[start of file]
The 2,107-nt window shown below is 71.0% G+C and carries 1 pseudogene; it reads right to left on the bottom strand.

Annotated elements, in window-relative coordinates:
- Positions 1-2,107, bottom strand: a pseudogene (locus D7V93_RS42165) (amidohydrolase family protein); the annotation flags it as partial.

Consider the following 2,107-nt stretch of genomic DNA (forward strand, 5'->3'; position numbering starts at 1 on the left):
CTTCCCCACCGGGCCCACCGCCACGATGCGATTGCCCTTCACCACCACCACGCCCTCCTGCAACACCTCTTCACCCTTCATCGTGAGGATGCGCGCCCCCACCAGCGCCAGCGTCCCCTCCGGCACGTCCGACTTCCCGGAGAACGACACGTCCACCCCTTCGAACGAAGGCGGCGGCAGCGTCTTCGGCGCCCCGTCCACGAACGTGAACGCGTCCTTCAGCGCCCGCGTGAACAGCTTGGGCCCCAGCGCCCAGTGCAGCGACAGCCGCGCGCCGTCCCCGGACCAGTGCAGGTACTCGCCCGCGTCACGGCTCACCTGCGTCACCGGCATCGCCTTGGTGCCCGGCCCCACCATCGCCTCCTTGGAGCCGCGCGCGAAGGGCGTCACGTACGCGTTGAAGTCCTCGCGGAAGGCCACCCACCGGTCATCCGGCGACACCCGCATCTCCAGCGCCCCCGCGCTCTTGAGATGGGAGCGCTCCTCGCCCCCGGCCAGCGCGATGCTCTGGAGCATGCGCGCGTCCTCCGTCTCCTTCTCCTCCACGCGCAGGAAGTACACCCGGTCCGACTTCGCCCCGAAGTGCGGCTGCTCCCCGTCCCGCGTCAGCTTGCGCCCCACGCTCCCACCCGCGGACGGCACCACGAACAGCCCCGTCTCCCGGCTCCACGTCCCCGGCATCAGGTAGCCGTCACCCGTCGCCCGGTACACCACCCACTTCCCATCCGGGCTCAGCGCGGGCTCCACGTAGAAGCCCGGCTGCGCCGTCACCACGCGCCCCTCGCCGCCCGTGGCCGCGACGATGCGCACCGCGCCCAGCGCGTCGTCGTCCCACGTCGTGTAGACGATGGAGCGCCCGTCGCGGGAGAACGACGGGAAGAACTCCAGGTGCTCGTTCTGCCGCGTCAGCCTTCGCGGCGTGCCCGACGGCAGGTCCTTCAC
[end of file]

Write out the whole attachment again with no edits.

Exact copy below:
The 2,107-nt window shown below is 71.0% G+C and carries 1 pseudogene; it reads right to left on the bottom strand.

Annotated elements, in window-relative coordinates:
- Positions 1-2,107, bottom strand: a pseudogene (locus D7V93_RS42165) (amidohydrolase family protein); the annotation flags it as partial.

Consider the following 2,107-nt stretch of genomic DNA (forward strand, 5'->3'; position numbering starts at 1 on the left):
CTTCCCCACCGGGCCCACCGCCACGATGCGATTGCCCTTCACCACCACCACGCCCTCCTGCAACACCTCTTCACCCTTCATCGTGAGGATGCGCGCCCCCACCAGCGCCAGCGTCCCCTCCGGCACGTCCGACTTCCCGGAGAACGACACGTCCACCCCTTCGAACGAAGGCGGCGGCAGCGTCTTCGGCGCCCCGTCCACGAACGTGAACGCGTCCTTCAGCGCCCGCGTGAACAGCTTGGGCCCCAGCGCCCAGTGCAGCGACAGCCGCGCGCCGTCCCCGGACCAGTGCAGGTACTCGCCCGCGTCACGGCTCACCTGCGTCACCGGCATCGCCTTGGTGCCCGGCCCCACCATCGCCTCCTTGGAGCCGCGCGCGAAGGGCGTCACGTACGCGTTGAAGTCCTCGCGGAAGGCCACCCACCGGTCATCCGGCGACACCCGCATCTCCAGCGCCCCCGCGCTCTTGAGATGGGAGCGCTCCTCGCCCCCGGCCAGCGCGATGCTCTGGAGCATGCGCGCGTCCTCCGTCTCCTTCTCCTCCACGCGCAGGAAGTACACCCGGTCCGACTTCGCCCCGAAGTGCGGCTGCTCCCCGTCCCGCGTCAGCTTGCGCCCCACGCTCCCACCCGCGGACGGCACCACGAACAGCCCCGTCTCCCGGCTCCACGTCCCCGGCATCAGGTAGCCGTCACCCGTCGCCCGGTACACCACCCACTTCCCATCCGGGCTCAGCGCGGGCTCCACGTAGAAGCCCGGCTGCGCCGTCACCACGCGCCCCTCGCCGCCCGTGGCCGCGACGATGCGCACCGCGCCCAGCGCGTCGTCGTCCCACGTCGTGTAGACGATGGAGCGCCCGTCGCGGGAGAACGACGGGAAGAACTCCAGGTGCTCGTTCTGCCGCGTCAGCCTTCGCGGCGTGCCCGACGGCAGGTCCTTCAC